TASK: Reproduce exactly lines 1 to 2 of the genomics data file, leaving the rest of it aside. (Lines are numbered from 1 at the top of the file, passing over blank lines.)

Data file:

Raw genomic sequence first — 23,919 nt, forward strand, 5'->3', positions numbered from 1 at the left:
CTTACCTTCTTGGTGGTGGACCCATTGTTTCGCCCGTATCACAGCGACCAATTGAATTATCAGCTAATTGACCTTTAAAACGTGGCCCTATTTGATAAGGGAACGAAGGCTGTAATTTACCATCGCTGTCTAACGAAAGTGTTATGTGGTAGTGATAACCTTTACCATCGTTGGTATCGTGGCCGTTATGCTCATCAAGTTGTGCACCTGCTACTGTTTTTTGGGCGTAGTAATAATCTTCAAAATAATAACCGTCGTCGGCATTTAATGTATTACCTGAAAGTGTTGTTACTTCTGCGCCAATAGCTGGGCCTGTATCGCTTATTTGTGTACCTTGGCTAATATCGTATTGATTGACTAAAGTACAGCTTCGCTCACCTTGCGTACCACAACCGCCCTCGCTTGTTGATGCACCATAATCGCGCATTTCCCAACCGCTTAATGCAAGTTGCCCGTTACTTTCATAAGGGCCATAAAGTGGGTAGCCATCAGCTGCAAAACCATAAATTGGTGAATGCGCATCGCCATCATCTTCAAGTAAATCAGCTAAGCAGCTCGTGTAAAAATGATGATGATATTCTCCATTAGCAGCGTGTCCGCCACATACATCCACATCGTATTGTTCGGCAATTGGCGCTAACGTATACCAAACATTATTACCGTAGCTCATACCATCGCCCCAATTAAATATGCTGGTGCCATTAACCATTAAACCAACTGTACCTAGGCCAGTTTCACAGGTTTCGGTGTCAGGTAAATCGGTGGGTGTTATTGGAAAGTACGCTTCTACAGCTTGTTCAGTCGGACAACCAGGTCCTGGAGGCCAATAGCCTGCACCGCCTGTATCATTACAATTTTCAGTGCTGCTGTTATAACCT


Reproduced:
Raw genomic sequence first — 23,919 nt, forward strand, 5'->3', positions numbered from 1 at the left:
CTTACCTTCTTGGTGGTGGACCCATTGTTTCGCCCGTATCACAGCGACCAATTGAATTATCAGCTAATTGACCTTTAAAACGTGGCCCTATTTGATAAGGGAACGAAGGCTGTAATTTACCATCGCTGTCTAACGAAAGTGTTATGTGGTAGTGATAACCTTTACCATCGTTGGTATCGTGGCCGTTATGCTCATCAAGTTGTGCACCTGCTACTGTTTTTTGGGCGTAGTAATAATCTTCAAAATAATAACCGTCGTCGGCATTTAATGTATTACCTGAAAGTGTTGTTACTTCTGCGCCAATAGCTGGGCCTGTATCGCTTATTTGTGTACCTTGGCTAATATCGTATTGATTGACTAAAGTACAGCTTCGCTCACCTTGCGTACCACAACCGCCCTCGCTTGTTGATGCACCATAATCGCGCATTTCCCAACCGCTTAATGCAAGTTGCCCGTTACTTTCATAAGGGCCATAAAGTGGGTAGCCATCAGCTGCAAAACCATAAATTGGTGAATGCGCATCGCCATCATCTTCAAGTAAATCAGCTAAGCAGCTCGTGTAAAAATGATGATGATATTCTCCATTAGCAGCGTGTCCGCCACATACATCCACATCGTATTGTTCGGCAATTGGCGCTAACGTATACCAAACATTATTACCGTAGCTCATACCATCGCCCCAATTAAATATGCTGGTGCCATTAACCATTAAACCAACTGTACCTAGGCCAGTTTCACAGGTTTCGGTGTCAGGTAAATCGGTGGGTGTTATTGGAAAGTACGCTTCTACAGCTTGTTCAGTCGGACAACCAGGTCCTGGAGGCCAATAGCCTGCACCGCCTGTATCATTACAATTTTCAGTGCTGCTGTTATAACCT